- James Blythe, 1832–1836
- Duncan McAuley March – July 1838
- Erasmus D. MacMaster 1838–1843
- Sylvester Scovel 1846–1849
- Thomas E. Thomas 1849–1854
- Jonathan Edwards, 1855–1857
- James Wood 1859–1866
- George D. Archibald 1868–1870
- George C. Heckman 1870–1879
- Daniel Webster Fisher, 1879–1907
- William A. Millis, 1908–1929
- Albert Parker,1929–1958
- John Horner, 1958–1987
- Russell Nichols, 1987–2007
- Sue DeWine, 2007–2015
- Lake Lambert, 2015–present
Hanover College is situated on 650 acres (2.6 km2) of land overlooking the Ohio River. The land features several climbing paths and cliffs, as well as the only view of the Ohio from which three bends in the river can be seen. The campus is characterized by the Georgian style architecture. The quad is crowned by the Parker Auditorium, named for the former Hanover College president, Albert Parker.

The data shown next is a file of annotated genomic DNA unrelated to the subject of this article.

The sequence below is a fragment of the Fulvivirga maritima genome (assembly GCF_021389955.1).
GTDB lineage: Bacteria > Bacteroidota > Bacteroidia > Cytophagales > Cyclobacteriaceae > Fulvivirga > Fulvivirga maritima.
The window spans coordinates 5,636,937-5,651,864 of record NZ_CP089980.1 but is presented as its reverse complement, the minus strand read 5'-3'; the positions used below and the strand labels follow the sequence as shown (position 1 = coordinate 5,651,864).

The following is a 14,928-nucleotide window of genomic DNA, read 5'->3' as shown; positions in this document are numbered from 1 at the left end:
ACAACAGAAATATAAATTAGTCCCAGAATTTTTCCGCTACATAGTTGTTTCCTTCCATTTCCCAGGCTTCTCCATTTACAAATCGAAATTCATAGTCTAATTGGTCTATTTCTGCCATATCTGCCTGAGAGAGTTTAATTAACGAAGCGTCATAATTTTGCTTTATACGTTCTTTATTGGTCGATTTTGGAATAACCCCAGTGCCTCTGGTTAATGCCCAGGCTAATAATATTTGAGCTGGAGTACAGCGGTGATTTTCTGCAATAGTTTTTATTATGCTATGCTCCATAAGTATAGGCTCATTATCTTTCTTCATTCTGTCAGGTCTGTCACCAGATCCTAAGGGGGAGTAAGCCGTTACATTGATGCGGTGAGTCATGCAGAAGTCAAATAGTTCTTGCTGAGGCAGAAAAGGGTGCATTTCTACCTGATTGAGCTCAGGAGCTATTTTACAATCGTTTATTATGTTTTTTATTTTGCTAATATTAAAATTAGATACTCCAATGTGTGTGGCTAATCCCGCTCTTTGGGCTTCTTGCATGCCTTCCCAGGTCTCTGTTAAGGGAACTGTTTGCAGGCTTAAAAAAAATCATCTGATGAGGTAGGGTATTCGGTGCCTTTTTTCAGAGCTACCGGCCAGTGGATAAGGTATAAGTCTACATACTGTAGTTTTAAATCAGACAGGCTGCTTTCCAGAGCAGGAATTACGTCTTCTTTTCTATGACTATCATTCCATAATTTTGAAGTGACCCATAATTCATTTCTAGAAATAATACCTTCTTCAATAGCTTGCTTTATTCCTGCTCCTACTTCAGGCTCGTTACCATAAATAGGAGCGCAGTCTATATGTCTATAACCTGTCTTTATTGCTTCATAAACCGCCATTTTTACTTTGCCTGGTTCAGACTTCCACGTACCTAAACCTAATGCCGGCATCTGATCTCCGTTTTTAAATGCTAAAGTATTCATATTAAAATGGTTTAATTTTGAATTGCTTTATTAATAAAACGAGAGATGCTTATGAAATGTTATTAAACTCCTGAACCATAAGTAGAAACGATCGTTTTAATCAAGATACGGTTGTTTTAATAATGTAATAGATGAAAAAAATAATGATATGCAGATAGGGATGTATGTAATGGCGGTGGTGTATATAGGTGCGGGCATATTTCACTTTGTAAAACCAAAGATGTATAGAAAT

Much of the campus was heavily damaged in the April 3, 1974 tornado Super Outbreak, including several buildings that were destroyed. Damage to 32 of the 33 buildings totaled over $10 million. The campus lost hundreds of mature trees. After 19 days, the campus reopened, with roads and most buildings made usable.
In 2008, Hanover was ravaged by the after effects of Hurricane Ike. Although most facilities stayed intact, both electricity and water were lost, and the campus was evacuated for a week.
Hanover College Business Scholars Program
Founded in 2005, the Business Scholars Program at Hanover College is an experiential business education program that lets students practice business skills and apply knowledge taught by faculty with extensive industry experience. Students admitted to the Program are called "Business Scholars". Admission into the Business Scholars Program at Hanover is competitive. In 2009, the Program admitted 48 new Business Scholars, a record number. Each Business Scholar combines a Hanover major in their area of interest with practical preparation in business and management. More than 19 majors are represented in the Program.